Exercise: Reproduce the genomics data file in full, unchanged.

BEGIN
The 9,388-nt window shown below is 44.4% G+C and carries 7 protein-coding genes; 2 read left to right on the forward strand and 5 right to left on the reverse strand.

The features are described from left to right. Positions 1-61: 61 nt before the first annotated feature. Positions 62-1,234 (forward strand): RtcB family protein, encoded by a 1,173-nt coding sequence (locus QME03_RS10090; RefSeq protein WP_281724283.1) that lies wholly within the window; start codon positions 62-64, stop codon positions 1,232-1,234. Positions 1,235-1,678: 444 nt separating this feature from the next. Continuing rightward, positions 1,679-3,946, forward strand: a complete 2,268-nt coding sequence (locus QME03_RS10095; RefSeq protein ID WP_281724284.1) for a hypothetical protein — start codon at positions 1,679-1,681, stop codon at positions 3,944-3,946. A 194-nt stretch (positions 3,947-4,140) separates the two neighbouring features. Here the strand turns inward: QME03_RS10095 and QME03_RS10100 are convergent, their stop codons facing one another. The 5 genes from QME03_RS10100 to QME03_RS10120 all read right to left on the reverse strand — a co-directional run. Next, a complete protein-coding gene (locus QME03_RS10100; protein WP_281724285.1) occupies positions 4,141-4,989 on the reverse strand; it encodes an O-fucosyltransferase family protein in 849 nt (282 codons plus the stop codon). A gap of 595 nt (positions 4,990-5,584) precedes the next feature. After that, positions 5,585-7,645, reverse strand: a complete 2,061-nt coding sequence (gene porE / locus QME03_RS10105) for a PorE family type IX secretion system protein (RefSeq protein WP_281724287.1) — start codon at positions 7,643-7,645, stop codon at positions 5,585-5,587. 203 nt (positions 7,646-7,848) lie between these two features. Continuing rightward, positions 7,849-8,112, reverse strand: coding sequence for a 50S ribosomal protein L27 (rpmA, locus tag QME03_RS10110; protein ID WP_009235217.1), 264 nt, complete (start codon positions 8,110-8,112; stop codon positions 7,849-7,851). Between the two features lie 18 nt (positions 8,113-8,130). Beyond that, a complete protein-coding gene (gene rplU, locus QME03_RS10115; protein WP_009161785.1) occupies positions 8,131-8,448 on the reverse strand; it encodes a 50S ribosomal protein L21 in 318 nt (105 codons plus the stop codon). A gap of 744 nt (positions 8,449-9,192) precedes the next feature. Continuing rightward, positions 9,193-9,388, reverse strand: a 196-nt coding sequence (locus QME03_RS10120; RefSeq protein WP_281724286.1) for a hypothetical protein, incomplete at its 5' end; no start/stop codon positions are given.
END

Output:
The 9,388-nt window shown below is 44.4% G+C and carries 7 protein-coding genes; 2 read left to right on the forward strand and 5 right to left on the reverse strand.

The features are described from left to right. Positions 1-61: 61 nt before the first annotated feature. Positions 62-1,234 (forward strand): RtcB family protein, encoded by a 1,173-nt coding sequence (locus QME03_RS10090; RefSeq protein WP_281724283.1) that lies wholly within the window; start codon positions 62-64, stop codon positions 1,232-1,234. Positions 1,235-1,678: 444 nt separating this feature from the next. Continuing rightward, positions 1,679-3,946, forward strand: a complete 2,268-nt coding sequence (locus QME03_RS10095; RefSeq protein ID WP_281724284.1) for a hypothetical protein — start codon at positions 1,679-1,681, stop codon at positions 3,944-3,946. A 194-nt stretch (positions 3,947-4,140) separates the two neighbouring features. Here the strand turns inward: QME03_RS10095 and QME03_RS10100 are convergent, their stop codons facing one another. The 5 genes from QME03_RS10100 to QME03_RS10120 all read right to left on the reverse strand — a co-directional run. Next, a complete protein-coding gene (locus QME03_RS10100; protein WP_281724285.1) occupies positions 4,141-4,989 on the reverse strand; it encodes an O-fucosyltransferase family protein in 849 nt (282 codons plus the stop codon). A gap of 595 nt (positions 4,990-5,584) precedes the next feature. After that, positions 5,585-7,645, reverse strand: a complete 2,061-nt coding sequence (gene porE / locus QME03_RS10105) for a PorE family type IX secretion system protein (RefSeq protein WP_281724287.1) — start codon at positions 7,643-7,645, stop codon at positions 5,585-5,587. 203 nt (positions 7,646-7,848) lie between these two features. Continuing rightward, positions 7,849-8,112, reverse strand: coding sequence for a 50S ribosomal protein L27 (rpmA, locus tag QME03_RS10110; protein ID WP_009235217.1), 264 nt, complete (start codon positions 8,110-8,112; stop codon positions 7,849-7,851). Between the two features lie 18 nt (positions 8,113-8,130). Beyond that, a complete protein-coding gene (gene rplU, locus QME03_RS10115; protein WP_009161785.1) occupies positions 8,131-8,448 on the reverse strand; it encodes a 50S ribosomal protein L21 in 318 nt (105 codons plus the stop codon). A gap of 744 nt (positions 8,449-9,192) precedes the next feature. Continuing rightward, positions 9,193-9,388, reverse strand: a 196-nt coding sequence (locus QME03_RS10120; RefSeq protein WP_281724286.1) for a hypothetical protein, incomplete at its 5' end; no start/stop codon positions are given.